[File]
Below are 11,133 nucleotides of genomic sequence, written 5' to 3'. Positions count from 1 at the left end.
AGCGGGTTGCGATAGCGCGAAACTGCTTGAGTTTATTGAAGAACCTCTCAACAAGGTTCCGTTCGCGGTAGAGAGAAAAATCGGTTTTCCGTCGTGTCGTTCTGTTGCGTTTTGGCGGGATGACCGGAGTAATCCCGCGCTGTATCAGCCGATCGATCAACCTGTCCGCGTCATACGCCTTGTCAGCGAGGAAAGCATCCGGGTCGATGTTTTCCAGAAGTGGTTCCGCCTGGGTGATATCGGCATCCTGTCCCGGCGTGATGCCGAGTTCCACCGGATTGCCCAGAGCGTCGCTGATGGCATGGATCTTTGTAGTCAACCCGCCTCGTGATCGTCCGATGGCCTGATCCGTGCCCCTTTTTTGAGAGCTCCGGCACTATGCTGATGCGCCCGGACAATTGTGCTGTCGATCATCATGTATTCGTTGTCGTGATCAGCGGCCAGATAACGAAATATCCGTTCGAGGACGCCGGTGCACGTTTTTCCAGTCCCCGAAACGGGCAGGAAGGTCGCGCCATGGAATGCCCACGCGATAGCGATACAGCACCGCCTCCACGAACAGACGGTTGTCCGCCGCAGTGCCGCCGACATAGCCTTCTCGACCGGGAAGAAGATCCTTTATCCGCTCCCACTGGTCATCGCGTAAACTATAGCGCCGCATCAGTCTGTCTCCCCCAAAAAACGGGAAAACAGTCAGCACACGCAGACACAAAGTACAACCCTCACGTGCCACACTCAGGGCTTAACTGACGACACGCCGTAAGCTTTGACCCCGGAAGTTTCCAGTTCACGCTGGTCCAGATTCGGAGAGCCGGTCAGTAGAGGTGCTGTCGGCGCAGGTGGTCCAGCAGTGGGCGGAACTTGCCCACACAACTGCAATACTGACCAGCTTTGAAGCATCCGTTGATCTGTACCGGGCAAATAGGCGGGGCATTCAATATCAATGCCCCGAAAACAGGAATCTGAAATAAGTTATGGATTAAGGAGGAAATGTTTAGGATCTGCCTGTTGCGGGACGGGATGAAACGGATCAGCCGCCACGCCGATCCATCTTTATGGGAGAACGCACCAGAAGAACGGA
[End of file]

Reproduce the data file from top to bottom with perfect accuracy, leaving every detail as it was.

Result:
Below are 11,133 nucleotides of genomic sequence, written 5' to 3'. Positions count from 1 at the left end.
AGCGGGTTGCGATAGCGCGAAACTGCTTGAGTTTATTGAAGAACCTCTCAACAAGGTTCCGTTCGCGGTAGAGAGAAAAATCGGTTTTCCGTCGTGTCGTTCTGTTGCGTTTTGGCGGGATGACCGGAGTAATCCCGCGCTGTATCAGCCGATCGATCAACCTGTCCGCGTCATACGCCTTGTCAGCGAGGAAAGCATCCGGGTCGATGTTTTCCAGAAGTGGTTCCGCCTGGGTGATATCGGCATCCTGTCCCGGCGTGATGCCGAGTTCCACCGGATTGCCCAGAGCGTCGCTGATGGCATGGATCTTTGTAGTCAACCCGCCTCGTGATCGTCCGATGGCCTGATCCGTGCCCCTTTTTTGAGAGCTCCGGCACTATGCTGATGCGCCCGGACAATTGTGCTGTCGATCATCATGTATTCGTTGTCGTGATCAGCGGCCAGATAACGAAATATCCGTTCGAGGACGCCGGTGCACGTTTTTCCAGTCCCCGAAACGGGCAGGAAGGTCGCGCCATGGAATGCCCACGCGATAGCGATACAGCACCGCCTCCACGAACAGACGGTTGTCCGCCGCAGTGCCGCCGACATAGCCTTCTCGACCGGGAAGAAGATCCTTTATCCGCTCCCACTGGTCATCGCGTAAACTATAGCGCCGCATCAGTCTGTCTCCCCCAAAAAACGGGAAAACAGTCAGCACACGCAGACACAAAGTACAACCCTCACGTGCCACACTCAGGGCTTAACTGACGACACGCCGTAAGCTTTGACCCCGGAAGTTTCCAGTTCACGCTGGTCCAGATTCGGAGAGCCGGTCAGTAGAGGTGCTGTCGGCGCAGGTGGTCCAGCAGTGGGCGGAACTTGCCCACACAACTGCAATACTGACCAGCTTTGAAGCATCCGTTGATCTGTACCGGGCAAATAGGCGGGGCATTCAATATCAATGCCCCGAAAACAGGAATCTGAAATAAGTTATGGATTAAGGAGGAAATGTTTAGGATCTGCCTGTTGCGGGACGGGATGAAACGGATCAGCCGCCACGCCGATCCATCTTTATGGGAGAACGCACCAGAAGAACGGA